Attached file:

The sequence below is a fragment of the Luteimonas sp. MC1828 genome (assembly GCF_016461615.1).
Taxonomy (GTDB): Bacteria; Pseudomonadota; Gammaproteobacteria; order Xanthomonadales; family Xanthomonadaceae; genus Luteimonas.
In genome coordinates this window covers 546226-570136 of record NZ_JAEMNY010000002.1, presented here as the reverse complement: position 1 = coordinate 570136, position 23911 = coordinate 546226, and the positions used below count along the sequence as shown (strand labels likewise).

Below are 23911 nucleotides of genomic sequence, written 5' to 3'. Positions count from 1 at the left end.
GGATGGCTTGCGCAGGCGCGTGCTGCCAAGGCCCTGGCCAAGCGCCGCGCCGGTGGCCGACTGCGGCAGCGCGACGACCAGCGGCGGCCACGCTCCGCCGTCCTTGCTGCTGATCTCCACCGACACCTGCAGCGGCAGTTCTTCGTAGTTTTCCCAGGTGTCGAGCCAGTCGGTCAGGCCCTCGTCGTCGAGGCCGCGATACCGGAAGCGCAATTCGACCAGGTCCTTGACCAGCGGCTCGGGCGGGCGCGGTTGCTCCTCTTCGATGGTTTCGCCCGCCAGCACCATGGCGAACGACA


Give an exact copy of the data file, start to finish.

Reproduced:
The sequence below is a fragment of the Luteimonas sp. MC1828 genome (assembly GCF_016461615.1).
Taxonomy (GTDB): Bacteria; Pseudomonadota; Gammaproteobacteria; order Xanthomonadales; family Xanthomonadaceae; genus Luteimonas.
In genome coordinates this window covers 546226-570136 of record NZ_JAEMNY010000002.1, presented here as the reverse complement: position 1 = coordinate 570136, position 23911 = coordinate 546226, and the positions used below count along the sequence as shown (strand labels likewise).

Below are 23911 nucleotides of genomic sequence, written 5' to 3'. Positions count from 1 at the left end.
GGATGGCTTGCGCAGGCGCGTGCTGCCAAGGCCCTGGCCAAGCGCCGCGCCGGTGGCCGACTGCGGCAGCGCGACGACCAGCGGCGGCCACGCTCCGCCGTCCTTGCTGCTGATCTCCACCGACACCTGCAGCGGCAGTTCTTCGTAGTTTTCCCAGGTGTCGAGCCAGTCGGTCAGGCCCTCGTCGTCGAGGCCGCGATACCGGAAGCGCAATTCGACCAGGTCCTTGACCAGCGGCTCGGGCGGGCGCGGTTGCTCCTCTTCGATGGTTTCGCCCGCCAGCACCATGGCGAACGACA